A Brother in Christ Is Executed

By W.R. Jones

There are three mistakes Ricky made when he was a young man:

  • He decided to leave God out of his life.
  • He decided he would not listen to his parents.
  • He chose to run with the wild crowd.

(Houston Post, 8-2-99) — Ricky Blackmon, set to die Wednesday for the robbery-slaying of a Shelby County man who was stabbed and slashed with a homemade medieval-style sword in 1987. Blackmon, 41, the first of the half- dozen this month to face the lethal needle, says his death, likely to occur Wednesday because all his appeals are exhausted, is the best thing that could happen. “Every young man on death row should give thanks to God when they get an execution date,” he said. “If they wanted to punish me, that would be a life sentence. They are giving me a way out. I’m thanking God for it.”

Blackmon acknowledges hacking to death Carl Rinkle, 26, at Rinkle’s Shelby County home in far East Texas the night of March 28, 1987, and taking about $600 in cash and a small pistol.

The murder weapon was a 3-foot long serrated-edge steel sword the former sawmill worker made out of a saw blade. He blamed a girl- friend, jealousy, drugs, and a need for quick cash for the attack that left Rinkle butchered.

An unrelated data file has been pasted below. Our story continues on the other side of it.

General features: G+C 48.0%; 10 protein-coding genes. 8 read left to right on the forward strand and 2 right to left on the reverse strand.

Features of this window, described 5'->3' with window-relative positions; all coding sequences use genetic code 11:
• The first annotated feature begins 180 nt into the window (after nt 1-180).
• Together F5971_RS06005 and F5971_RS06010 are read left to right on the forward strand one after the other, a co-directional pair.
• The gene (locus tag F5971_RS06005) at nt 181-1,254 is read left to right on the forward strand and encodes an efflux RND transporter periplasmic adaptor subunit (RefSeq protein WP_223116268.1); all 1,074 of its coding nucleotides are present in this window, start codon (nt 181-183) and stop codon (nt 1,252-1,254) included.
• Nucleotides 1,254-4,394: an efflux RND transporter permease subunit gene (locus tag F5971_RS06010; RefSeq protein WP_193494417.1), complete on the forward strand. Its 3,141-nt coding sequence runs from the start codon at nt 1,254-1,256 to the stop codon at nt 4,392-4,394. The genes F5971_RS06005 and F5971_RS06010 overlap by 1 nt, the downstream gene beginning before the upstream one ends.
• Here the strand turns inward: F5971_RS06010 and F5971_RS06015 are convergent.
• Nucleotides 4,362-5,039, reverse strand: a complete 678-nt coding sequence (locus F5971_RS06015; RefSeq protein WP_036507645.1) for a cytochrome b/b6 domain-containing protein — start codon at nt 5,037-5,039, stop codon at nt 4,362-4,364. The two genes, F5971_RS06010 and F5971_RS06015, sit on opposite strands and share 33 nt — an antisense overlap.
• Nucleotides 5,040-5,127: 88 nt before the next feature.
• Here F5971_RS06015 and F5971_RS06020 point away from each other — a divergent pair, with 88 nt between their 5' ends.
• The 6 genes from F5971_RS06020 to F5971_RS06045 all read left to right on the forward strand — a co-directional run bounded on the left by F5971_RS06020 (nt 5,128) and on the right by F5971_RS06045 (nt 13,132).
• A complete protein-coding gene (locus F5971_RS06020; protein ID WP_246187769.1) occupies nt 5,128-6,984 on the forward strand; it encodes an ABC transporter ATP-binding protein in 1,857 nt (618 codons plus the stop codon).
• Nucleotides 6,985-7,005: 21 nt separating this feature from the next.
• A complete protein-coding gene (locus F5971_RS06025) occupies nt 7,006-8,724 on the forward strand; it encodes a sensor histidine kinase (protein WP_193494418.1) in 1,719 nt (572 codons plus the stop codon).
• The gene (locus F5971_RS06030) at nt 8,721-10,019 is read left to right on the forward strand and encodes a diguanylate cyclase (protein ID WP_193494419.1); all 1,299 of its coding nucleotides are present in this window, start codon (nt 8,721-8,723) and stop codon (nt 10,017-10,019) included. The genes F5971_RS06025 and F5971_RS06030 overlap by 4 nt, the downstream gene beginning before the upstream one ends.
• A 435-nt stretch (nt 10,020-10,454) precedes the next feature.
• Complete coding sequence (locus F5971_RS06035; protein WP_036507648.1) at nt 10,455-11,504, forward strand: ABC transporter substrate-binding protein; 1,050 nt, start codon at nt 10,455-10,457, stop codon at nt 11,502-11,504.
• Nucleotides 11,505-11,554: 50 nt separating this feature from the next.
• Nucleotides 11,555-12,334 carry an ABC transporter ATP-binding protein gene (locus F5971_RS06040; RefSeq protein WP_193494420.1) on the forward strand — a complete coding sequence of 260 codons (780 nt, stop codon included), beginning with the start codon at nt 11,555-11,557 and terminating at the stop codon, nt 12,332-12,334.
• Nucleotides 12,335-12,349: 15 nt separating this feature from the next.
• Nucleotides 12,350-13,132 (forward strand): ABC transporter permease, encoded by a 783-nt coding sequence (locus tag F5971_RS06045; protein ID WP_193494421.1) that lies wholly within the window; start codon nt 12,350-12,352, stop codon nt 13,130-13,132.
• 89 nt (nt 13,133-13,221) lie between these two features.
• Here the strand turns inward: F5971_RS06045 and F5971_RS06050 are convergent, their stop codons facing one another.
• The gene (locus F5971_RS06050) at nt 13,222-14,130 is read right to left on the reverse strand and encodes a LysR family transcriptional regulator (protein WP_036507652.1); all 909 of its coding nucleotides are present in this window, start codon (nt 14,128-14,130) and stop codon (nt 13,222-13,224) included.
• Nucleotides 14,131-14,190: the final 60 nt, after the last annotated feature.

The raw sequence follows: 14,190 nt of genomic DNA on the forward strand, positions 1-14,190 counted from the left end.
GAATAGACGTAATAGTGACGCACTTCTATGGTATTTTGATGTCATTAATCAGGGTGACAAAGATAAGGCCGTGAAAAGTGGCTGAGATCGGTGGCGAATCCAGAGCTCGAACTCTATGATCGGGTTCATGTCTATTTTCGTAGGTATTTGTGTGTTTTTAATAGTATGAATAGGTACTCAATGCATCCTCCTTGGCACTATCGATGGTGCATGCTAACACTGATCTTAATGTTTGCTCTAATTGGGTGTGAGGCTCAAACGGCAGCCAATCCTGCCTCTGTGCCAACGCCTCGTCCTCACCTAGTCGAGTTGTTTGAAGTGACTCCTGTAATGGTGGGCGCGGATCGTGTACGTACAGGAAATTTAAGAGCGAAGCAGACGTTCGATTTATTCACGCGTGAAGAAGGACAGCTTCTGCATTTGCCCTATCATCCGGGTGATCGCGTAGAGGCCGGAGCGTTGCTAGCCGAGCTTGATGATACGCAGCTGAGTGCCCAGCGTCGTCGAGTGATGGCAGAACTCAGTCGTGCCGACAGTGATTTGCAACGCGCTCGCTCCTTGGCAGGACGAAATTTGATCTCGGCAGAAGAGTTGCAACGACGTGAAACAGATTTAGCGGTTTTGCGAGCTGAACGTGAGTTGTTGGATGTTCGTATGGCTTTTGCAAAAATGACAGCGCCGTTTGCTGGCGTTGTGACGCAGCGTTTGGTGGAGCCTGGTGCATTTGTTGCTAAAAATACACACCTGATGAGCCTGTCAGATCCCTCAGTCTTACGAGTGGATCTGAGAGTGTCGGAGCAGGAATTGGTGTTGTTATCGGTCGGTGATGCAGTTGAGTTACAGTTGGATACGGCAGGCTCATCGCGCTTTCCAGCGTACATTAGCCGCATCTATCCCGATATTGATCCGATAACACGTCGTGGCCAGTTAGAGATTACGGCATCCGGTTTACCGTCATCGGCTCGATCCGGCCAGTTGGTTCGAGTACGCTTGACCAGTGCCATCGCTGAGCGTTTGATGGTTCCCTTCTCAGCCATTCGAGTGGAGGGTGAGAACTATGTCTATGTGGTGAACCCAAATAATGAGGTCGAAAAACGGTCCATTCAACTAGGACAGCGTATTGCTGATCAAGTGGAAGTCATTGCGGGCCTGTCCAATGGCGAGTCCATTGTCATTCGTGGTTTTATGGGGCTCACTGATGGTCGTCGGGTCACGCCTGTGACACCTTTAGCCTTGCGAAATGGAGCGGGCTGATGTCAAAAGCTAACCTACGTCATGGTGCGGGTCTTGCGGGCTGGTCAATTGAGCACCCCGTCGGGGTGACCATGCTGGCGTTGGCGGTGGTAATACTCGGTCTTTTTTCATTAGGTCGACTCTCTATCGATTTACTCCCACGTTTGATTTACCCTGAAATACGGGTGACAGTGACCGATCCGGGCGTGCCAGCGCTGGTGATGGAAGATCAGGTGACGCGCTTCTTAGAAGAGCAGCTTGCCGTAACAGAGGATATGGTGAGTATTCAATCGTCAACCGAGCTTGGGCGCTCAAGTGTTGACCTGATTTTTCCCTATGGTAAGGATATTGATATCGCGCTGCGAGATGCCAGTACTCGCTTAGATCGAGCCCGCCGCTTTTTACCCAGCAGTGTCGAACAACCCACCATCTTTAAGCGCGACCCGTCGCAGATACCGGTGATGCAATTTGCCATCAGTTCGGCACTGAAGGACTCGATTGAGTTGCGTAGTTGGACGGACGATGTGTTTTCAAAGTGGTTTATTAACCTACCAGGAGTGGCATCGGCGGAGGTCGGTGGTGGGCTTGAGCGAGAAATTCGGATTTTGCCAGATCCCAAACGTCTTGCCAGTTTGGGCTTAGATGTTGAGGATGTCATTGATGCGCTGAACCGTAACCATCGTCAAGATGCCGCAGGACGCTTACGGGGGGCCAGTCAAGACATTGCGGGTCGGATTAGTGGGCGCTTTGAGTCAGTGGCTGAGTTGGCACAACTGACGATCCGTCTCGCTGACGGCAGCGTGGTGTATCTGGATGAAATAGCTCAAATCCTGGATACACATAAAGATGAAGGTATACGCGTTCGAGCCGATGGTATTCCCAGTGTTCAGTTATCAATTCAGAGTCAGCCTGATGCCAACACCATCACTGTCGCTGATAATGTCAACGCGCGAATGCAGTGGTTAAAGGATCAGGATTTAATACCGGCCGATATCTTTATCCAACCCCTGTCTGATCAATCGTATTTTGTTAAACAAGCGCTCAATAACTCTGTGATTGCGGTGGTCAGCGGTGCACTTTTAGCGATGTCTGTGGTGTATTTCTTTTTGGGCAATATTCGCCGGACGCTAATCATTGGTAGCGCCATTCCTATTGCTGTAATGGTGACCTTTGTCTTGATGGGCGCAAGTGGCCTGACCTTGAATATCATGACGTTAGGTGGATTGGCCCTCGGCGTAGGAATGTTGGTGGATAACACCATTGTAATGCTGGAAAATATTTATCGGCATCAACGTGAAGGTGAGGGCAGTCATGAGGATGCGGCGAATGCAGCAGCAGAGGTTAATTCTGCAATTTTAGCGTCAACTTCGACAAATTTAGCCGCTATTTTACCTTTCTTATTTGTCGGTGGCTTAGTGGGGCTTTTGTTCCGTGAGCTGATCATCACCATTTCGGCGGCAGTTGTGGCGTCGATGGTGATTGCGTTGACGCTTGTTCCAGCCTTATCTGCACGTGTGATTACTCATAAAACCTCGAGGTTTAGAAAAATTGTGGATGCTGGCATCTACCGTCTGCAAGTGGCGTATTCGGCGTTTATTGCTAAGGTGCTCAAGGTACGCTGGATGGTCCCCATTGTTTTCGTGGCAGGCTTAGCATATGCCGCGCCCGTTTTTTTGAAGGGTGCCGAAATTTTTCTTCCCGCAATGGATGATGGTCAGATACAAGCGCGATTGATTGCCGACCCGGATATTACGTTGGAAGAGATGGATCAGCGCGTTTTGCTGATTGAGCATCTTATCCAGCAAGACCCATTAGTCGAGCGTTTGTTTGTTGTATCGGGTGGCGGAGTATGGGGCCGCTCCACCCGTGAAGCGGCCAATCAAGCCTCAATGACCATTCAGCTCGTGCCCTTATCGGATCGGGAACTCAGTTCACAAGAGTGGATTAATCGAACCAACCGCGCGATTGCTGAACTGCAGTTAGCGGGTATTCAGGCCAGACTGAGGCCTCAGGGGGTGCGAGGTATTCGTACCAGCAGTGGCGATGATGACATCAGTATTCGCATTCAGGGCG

Blackmon’s girlfriend, who had been seen with the victim earlier in the evening, was arrested and led police to Blackmon. She wound up with a life prison term.

The son of a preacher, Blackmon, who was wearing a black ninja out- fit at the time of the killing, said he spurned father’s teachings until he arrived on death row. He’s looking forward to his death. “I’m going to a much better place,” he said. “I’m going to heaven. No doubt in my mind.”

Now, let us hear the rest of the story.

There is nothing good that can be said about this atrocious crime which was a working of Satan in his heart. Now, let us hear the rest of the story. I have made the journey from my home in Conroe, Texas to Huntsville’s Ellis #1 unit a good many times to visit Ricky Don and study the Word of God with him. He constantly studied the Bible and was always thrilled to see me that we might pray and study the Word together for about two hours.